Sydney leads capital city house price growth
After a tumultuous year, most capital cities are now rebounding as vendor confidence continues to improve. ...
Now at record levels, house building is expected to continue its acceleration despite the end of the federal government’s HomeBuilder scheme, a new report has revealed.
Despite increasing fear of the negative impact the end of HomeBuilder could inflict on the property market, Archistar’s chief economist Dr Andrew Wilson believes that a significant drop in construction is unlikely.
Looking into historical data, Dr Wilson noted a continued acceleration in house-building approvals despite the fact the initial HomeBuilder offer of $25,000 wound up in December last year, while the reduced $15,000 subsidy ended in March.
Recent figures from the Australian Bureau of Statistics (ABS) have revealed an acceleration in the growth rate of house-building approvals over February, with an annual record of 124,701 reported over the 12-month period.
Among the capital cities,emerged as the winner with growth reaching 118 per cent over the first two months of 2021 compared to the same period the year prior.
However, the total number of Perth’s building approvals stood at 1,902, just below Melbourne with 2,662.
Despite lagging behind in total approvals, Sydney was still able to record the highest average building cost per approval at $368,643, followed by Melbourne at $339,268, Brisbane at $305,431, Perth at $274,838 and Adelaide at $260,095.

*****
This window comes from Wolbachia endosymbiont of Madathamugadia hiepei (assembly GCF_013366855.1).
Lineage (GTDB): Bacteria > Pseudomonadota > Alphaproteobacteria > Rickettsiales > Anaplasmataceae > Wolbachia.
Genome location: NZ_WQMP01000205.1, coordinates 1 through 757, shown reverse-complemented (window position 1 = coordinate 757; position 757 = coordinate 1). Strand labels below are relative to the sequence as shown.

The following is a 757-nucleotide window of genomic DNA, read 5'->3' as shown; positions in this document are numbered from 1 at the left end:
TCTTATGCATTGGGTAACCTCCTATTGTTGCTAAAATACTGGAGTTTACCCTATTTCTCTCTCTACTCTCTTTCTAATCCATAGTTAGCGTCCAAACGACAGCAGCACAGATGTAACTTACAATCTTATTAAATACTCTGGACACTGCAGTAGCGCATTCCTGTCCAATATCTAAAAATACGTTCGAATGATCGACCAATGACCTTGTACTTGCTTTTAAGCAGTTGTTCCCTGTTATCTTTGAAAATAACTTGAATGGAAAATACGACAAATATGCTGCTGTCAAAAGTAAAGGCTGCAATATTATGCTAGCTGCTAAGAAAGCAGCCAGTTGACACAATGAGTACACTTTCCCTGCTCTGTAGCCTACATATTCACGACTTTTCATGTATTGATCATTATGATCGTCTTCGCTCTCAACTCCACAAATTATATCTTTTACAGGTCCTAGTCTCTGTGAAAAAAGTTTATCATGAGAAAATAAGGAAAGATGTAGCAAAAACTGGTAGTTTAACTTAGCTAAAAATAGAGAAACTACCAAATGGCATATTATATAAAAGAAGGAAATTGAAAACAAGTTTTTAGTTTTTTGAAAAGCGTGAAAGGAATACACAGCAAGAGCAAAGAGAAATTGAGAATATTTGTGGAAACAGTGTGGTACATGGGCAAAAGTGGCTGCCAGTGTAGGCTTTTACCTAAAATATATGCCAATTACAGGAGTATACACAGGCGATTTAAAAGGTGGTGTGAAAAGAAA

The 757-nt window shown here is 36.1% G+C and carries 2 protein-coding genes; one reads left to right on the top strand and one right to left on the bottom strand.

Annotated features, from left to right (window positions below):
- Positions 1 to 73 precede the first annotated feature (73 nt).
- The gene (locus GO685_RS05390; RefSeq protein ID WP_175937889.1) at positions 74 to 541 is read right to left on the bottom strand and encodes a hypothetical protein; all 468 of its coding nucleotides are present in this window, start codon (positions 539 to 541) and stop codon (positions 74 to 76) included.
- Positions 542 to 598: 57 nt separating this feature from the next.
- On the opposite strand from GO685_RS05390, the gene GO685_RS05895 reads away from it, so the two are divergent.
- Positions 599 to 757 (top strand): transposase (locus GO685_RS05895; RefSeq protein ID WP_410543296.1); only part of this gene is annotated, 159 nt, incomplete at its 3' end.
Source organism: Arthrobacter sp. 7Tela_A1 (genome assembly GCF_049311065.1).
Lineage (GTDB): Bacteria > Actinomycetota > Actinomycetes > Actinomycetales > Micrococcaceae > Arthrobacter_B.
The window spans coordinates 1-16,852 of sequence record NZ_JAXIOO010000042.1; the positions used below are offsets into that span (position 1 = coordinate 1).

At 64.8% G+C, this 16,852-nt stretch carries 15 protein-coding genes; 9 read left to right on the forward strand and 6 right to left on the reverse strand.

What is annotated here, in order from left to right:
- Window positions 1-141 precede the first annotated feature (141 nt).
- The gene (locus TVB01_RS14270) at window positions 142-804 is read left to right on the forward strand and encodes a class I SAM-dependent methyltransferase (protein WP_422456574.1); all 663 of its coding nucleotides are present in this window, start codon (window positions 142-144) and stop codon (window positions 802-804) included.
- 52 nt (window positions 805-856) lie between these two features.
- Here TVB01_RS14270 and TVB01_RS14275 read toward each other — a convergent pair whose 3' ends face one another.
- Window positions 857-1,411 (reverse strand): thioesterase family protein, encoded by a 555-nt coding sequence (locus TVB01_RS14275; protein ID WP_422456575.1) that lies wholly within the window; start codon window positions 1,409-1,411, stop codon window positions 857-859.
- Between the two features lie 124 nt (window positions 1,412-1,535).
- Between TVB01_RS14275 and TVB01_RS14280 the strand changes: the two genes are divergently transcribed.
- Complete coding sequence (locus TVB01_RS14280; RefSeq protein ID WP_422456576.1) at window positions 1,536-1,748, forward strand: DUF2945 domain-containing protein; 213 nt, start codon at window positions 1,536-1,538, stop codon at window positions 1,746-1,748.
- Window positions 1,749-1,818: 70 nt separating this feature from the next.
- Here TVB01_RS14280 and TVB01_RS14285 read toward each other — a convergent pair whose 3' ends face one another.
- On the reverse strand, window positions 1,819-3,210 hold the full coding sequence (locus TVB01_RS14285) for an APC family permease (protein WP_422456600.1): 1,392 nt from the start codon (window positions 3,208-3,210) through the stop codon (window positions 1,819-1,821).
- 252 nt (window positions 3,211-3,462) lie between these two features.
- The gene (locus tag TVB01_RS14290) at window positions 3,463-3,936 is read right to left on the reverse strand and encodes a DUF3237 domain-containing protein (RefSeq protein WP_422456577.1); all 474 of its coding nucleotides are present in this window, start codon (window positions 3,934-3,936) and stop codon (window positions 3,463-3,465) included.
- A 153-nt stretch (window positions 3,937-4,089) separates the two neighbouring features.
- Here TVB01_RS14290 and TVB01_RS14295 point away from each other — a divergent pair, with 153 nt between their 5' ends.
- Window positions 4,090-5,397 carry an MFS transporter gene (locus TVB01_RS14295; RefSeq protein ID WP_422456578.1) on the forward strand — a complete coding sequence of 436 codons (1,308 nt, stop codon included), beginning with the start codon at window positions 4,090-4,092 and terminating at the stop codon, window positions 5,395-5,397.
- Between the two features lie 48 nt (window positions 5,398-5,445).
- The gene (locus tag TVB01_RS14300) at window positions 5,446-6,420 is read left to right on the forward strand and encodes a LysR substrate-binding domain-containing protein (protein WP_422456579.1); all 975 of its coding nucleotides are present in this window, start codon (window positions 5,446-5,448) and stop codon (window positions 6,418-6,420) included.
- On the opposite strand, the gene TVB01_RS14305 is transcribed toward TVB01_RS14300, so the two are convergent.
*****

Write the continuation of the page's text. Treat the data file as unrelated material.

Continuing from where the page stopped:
While a momentary decline in approvals is expected shortly after the withdrawal of HomeBuilder, and other direct stimulus measures, Dr Wilson opined that the benefits will be maintained in the medium-term.
“Numbers are likely to continue to rise over coming months supported by generally strong housing markets, and a revived and growing economy,” he added.
Contrasting the results for house-building approvals, new apartment development activity continued to lag.
ABS figures showed that building approvals for higher-density dwellings declined significantly by 29 per cent over the first two months of 2021, compared to the same period last year – the lowest annual activity levels in nine years.
Of the major capital cities, only Perth recorded an increase in unit-building approvals over the year ended February 2021, with yearly growth at 8.7 per cent.
Meanwhile, Adelaide unit approvals were down 46.4 per cent, Melbourne by 37 per cent, Sydney by 9.6 per cent and Brisbane by 4.6 per cent.
Ultimately, Dr Wilson said, despite the booming housing market and record levels of building approvals for new homes, there is no sign of revival in higher-density residential development as unit approvals continue to tumble.